Much has been said about the writing process. Some expostulate at length upon the importance of interaction (listening to other people talk about themselves), of immersion (a euphemism for travel) or, most infrequently, literary education (engaging with the writings of others, AKA “reading”). Some camps trumpet the importance of learning the writing game in groups; others quietly declare the crucial requirement of solitude to find one’s inner voice.
Having written fiction and nonfiction, novels and journalism, analyses and treatments for most of my 44 years, I would throw up the notion that the process of writing is in fact most akin to vomiting, of restoring one’s equanimity through purgative means. It is only through the energy of this ejective process that we show ourselves—our most deep-seated conflicts, our innermost creative juices, our true colors—for all the world to see.
In fiction, this begins as a vague disturbance at one’s core, a disquietude along the blurred fault line between the fully-conscious cogito and the less-accessible molten realm of the subconscious, wherein such disturbances frequently bubble to the surface. This wellspring of creative expulsion can often take a great deal of time to raise the gorge of one’s articulative faculties. But once this epistemological point-of-no-return is reached, it swiftly gathers both mass and momentum, drawing various disconnected bits of observation, memory, and off-targeted adverbiage into a congealed lump of nauseating self-absorption. This primal bolus of expression typically imposes a series of steadily-increasing pressure avatars upon itself (the addictive editor, the anal-retentive proofreader, the neurotic and monomaniacal critic) that causes the whole mess to seek the nearest point of release. As is often the case with these tortured bouts of self-actualization, there is a prolonged period of intellectual bruxing and compositional heaving to bring the newborn to light. However, once the endeavor achieves escape velocity, it is all the writer can do simply to grasp the framework of presentation tightly with white-knuckled hands, sweating and trembling with the effort, to ensure a focused stream of enunciation, with as little peripheral spraying of irrelevancies as possible. Once the initial storm of alliteration has passed, beware aftershocks of repetition or tangential inanities. Wipe the strands of dangling modifiers from your lips, and flush clean away all superfluous characters and clumps of repugnant quips and trite neologisms. Catch your breath and clear your eyes.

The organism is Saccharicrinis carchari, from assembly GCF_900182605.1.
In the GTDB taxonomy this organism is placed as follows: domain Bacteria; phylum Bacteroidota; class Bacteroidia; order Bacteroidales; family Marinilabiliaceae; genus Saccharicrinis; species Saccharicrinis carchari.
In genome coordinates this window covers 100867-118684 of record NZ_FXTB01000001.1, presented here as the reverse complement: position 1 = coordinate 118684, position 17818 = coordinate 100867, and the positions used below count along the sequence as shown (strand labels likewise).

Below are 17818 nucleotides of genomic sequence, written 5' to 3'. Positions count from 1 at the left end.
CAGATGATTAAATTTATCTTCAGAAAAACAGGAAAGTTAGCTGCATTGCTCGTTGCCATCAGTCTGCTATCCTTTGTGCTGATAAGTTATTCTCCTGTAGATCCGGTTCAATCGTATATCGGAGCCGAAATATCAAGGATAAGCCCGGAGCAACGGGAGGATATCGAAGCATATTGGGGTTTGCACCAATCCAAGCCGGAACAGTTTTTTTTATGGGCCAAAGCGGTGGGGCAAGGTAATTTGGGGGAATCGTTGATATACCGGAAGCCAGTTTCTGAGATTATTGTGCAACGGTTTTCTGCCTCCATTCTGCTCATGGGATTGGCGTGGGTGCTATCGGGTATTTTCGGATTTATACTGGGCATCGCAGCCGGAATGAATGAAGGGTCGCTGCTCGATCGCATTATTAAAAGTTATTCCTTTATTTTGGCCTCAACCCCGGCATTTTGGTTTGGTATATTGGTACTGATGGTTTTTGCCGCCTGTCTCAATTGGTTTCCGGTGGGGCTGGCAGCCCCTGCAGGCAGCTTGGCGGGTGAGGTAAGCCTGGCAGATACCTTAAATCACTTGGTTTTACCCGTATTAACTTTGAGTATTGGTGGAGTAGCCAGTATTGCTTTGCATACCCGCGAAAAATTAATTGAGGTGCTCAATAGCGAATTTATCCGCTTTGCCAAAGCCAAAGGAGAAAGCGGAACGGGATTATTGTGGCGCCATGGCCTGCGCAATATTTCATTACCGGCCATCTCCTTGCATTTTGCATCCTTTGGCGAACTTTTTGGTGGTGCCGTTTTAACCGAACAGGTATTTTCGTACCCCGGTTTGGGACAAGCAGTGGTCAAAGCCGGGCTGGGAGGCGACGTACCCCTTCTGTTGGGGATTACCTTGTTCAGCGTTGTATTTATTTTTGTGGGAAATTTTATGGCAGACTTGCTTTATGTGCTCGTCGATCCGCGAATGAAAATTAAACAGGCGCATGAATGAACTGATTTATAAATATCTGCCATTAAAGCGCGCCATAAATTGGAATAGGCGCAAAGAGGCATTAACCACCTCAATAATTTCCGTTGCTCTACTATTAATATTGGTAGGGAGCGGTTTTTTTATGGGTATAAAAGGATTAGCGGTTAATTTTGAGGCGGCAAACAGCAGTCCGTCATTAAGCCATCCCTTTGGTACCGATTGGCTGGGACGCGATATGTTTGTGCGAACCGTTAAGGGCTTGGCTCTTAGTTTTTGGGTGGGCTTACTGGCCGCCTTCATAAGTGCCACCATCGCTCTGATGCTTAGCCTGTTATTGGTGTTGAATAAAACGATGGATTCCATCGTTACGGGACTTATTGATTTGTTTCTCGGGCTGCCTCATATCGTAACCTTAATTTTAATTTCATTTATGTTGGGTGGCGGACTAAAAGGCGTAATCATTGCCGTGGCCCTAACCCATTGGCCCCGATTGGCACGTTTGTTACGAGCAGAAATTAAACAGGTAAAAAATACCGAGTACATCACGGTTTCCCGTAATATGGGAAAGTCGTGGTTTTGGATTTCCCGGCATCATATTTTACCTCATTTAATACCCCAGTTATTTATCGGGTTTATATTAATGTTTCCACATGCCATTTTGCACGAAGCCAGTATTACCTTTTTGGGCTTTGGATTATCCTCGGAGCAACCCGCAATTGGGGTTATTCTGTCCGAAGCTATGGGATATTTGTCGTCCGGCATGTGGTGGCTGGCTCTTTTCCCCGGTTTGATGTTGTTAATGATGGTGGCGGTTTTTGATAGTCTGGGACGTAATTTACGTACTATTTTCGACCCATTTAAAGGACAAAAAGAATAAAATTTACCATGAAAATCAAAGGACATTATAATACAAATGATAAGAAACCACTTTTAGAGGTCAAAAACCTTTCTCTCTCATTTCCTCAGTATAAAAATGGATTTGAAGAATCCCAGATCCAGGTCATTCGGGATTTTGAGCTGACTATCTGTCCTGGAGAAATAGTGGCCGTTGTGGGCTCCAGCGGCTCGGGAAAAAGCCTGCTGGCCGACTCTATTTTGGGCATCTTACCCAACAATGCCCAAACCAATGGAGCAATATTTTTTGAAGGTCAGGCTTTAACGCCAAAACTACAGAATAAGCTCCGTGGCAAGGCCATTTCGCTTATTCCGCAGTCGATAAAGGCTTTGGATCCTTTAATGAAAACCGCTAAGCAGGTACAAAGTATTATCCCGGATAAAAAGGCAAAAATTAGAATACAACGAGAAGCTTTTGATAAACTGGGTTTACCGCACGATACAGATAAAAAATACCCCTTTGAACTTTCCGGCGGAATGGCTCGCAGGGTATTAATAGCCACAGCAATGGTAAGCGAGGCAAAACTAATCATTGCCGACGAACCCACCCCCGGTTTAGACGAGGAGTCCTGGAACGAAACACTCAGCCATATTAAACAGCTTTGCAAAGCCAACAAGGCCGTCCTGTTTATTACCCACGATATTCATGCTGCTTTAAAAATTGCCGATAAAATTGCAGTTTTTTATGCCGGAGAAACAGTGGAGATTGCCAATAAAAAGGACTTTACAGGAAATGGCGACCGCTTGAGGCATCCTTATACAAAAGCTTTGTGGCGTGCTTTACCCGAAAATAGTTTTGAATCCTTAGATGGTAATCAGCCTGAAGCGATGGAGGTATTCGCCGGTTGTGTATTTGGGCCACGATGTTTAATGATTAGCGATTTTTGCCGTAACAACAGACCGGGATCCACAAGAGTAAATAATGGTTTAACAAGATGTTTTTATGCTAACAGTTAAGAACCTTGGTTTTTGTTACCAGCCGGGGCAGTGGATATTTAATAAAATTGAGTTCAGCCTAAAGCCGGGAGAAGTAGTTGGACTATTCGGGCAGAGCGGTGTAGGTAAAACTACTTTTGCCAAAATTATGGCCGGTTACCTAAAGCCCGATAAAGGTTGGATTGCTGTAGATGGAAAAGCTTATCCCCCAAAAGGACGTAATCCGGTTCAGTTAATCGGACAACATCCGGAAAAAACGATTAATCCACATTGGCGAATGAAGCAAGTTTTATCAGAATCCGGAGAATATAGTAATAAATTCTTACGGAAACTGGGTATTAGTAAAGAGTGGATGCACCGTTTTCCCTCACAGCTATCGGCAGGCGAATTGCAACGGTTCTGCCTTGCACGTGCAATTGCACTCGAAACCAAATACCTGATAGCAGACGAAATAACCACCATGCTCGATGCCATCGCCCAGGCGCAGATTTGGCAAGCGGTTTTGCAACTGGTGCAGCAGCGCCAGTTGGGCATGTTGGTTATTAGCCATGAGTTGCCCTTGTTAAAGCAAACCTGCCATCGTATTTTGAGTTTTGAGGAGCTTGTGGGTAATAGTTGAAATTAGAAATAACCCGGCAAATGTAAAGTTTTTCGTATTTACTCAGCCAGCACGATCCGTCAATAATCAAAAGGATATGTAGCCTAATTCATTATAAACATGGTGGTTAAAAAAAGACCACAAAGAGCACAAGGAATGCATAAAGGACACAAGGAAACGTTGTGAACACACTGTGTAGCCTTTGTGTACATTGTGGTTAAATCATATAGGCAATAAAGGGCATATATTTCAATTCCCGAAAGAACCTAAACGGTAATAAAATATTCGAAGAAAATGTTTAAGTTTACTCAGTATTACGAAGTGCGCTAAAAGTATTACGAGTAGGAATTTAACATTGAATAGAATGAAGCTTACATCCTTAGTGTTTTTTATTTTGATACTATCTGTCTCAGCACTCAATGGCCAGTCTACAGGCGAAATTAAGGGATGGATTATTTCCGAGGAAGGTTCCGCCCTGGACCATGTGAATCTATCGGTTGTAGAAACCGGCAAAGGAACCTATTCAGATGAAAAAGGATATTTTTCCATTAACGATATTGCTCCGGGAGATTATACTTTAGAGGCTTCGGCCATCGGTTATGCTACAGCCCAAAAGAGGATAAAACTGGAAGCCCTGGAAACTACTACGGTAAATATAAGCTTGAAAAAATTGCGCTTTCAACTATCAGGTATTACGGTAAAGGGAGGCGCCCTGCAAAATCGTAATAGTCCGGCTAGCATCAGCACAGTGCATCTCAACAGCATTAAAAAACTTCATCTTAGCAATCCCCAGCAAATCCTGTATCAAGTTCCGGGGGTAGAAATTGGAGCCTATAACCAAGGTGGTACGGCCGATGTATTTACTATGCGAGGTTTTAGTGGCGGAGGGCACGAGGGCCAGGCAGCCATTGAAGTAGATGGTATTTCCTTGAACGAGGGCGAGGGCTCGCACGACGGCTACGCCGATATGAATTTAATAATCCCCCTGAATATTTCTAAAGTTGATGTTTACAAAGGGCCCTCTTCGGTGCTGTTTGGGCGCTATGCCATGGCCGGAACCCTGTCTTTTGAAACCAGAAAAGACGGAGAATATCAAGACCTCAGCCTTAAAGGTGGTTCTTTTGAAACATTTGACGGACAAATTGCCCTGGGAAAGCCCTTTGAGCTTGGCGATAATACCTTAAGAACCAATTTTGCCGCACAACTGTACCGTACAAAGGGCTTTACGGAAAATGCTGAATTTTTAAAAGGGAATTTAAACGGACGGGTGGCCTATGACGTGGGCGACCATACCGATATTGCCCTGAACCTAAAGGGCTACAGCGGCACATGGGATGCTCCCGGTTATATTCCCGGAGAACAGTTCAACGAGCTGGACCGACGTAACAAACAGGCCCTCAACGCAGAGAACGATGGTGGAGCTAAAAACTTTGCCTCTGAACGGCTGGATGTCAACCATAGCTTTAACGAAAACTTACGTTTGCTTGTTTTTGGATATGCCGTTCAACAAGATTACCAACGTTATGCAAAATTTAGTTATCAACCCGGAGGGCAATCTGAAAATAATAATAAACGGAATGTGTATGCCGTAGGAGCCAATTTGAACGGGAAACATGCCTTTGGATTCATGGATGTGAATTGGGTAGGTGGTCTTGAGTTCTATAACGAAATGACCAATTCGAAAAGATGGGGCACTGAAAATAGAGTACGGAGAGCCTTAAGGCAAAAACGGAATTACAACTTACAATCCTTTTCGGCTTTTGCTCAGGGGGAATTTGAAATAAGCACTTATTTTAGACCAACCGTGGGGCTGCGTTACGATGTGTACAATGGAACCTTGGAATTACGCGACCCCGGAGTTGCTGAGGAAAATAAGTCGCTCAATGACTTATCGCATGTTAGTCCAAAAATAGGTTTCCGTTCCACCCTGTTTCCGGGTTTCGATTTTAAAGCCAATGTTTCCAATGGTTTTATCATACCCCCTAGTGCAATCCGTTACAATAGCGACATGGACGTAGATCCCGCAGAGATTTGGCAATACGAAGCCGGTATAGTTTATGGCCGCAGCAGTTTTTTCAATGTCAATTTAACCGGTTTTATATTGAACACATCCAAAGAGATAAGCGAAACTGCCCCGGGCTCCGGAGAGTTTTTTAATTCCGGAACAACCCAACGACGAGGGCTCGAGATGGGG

Thus you will be purged of redactive drivel, that you may behold what you have brought into the world, entirely through the sweat of your own creative faculties. Be warned—it won’t be for everyone. But it will be well and truly yours—truly, you.
About Adam Dunn
ADAM DUNN is the author of the novels RIVERS OF GOLD, THE BIG DOGS, and SAINT UNDERGROUND, the forthcoming novel THE UNFATHOMABLE DEEP, and co-writer (with Eric Anderson) of the forthcoming novel OSIRIS. He spent years as a freelance writer cultivating an extensive series of networks among the military, intelligence, law enforcement, and financial communities. His byline has appeared in 18 publications in four countries. Some of those include: CNN and BBC News (online); Inc., Paper, SOMA, and Publishers Weekly magazines (glossy); and the San Francisco Chronicle and South China Morning Post (newsprint). He and his family have left New York City.
Series include: More than Friends | “More”
The “More” series of dystopian thrillers is set in the Second Great Depression in NYC.